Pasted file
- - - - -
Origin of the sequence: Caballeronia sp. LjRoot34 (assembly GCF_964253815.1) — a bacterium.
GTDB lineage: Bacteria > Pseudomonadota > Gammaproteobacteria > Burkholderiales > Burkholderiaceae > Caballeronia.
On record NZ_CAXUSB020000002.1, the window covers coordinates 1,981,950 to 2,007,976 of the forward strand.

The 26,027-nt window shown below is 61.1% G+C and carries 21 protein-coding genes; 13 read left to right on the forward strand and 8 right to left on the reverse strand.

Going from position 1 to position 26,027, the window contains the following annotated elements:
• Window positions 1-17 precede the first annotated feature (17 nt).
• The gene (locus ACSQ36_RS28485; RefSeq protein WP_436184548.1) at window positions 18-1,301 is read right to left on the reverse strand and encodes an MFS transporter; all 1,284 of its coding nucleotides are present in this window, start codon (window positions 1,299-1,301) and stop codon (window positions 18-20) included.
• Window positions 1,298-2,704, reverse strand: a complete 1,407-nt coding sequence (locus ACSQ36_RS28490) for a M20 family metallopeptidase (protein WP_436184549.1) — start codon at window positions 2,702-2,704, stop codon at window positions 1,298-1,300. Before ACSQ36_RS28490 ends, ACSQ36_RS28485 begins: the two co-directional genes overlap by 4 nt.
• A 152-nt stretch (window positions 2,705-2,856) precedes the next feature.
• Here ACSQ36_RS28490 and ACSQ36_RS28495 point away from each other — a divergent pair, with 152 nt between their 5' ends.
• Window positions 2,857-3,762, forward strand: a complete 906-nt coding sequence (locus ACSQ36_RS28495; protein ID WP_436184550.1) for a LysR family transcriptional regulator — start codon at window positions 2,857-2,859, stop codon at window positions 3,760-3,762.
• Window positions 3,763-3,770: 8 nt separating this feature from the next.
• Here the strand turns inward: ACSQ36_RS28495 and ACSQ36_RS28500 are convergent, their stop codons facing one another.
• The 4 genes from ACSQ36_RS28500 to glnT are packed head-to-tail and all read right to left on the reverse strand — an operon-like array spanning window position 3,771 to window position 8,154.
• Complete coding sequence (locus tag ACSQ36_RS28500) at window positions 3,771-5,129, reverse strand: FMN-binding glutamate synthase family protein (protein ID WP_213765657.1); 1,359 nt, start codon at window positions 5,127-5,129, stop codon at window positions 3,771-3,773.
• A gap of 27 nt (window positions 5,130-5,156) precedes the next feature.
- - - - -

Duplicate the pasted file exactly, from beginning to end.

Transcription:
Origin of the sequence: Caballeronia sp. LjRoot34 (assembly GCF_964253815.1) — a bacterium.
GTDB lineage: Bacteria > Pseudomonadota > Gammaproteobacteria > Burkholderiales > Burkholderiaceae > Caballeronia.
On record NZ_CAXUSB020000002.1, the window covers coordinates 1,981,950 to 2,007,976 of the forward strand.

The 26,027-nt window shown below is 61.1% G+C and carries 21 protein-coding genes; 13 read left to right on the forward strand and 8 right to left on the reverse strand.

Going from position 1 to position 26,027, the window contains the following annotated elements:
• Window positions 1-17 precede the first annotated feature (17 nt).
• The gene (locus ACSQ36_RS28485; RefSeq protein WP_436184548.1) at window positions 18-1,301 is read right to left on the reverse strand and encodes an MFS transporter; all 1,284 of its coding nucleotides are present in this window, start codon (window positions 1,299-1,301) and stop codon (window positions 18-20) included.
• Window positions 1,298-2,704, reverse strand: a complete 1,407-nt coding sequence (locus ACSQ36_RS28490) for a M20 family metallopeptidase (protein WP_436184549.1) — start codon at window positions 2,702-2,704, stop codon at window positions 1,298-1,300. Before ACSQ36_RS28490 ends, ACSQ36_RS28485 begins: the two co-directional genes overlap by 4 nt.
• A 152-nt stretch (window positions 2,705-2,856) precedes the next feature.
• Here ACSQ36_RS28490 and ACSQ36_RS28495 point away from each other — a divergent pair, with 152 nt between their 5' ends.
• Window positions 2,857-3,762, forward strand: a complete 906-nt coding sequence (locus ACSQ36_RS28495; protein ID WP_436184550.1) for a LysR family transcriptional regulator — start codon at window positions 2,857-2,859, stop codon at window positions 3,760-3,762.
• Window positions 3,763-3,770: 8 nt separating this feature from the next.
• Here the strand turns inward: ACSQ36_RS28495 and ACSQ36_RS28500 are convergent, their stop codons facing one another.
• The 4 genes from ACSQ36_RS28500 to glnT are packed head-to-tail and all read right to left on the reverse strand — an operon-like array spanning window position 3,771 to window position 8,154.
• Complete coding sequence (locus tag ACSQ36_RS28500) at window positions 3,771-5,129, reverse strand: FMN-binding glutamate synthase family protein (protein ID WP_213765657.1); 1,359 nt, start codon at window positions 5,127-5,129, stop codon at window positions 3,771-3,773.
• A gap of 27 nt (window positions 5,130-5,156) precedes the next feature.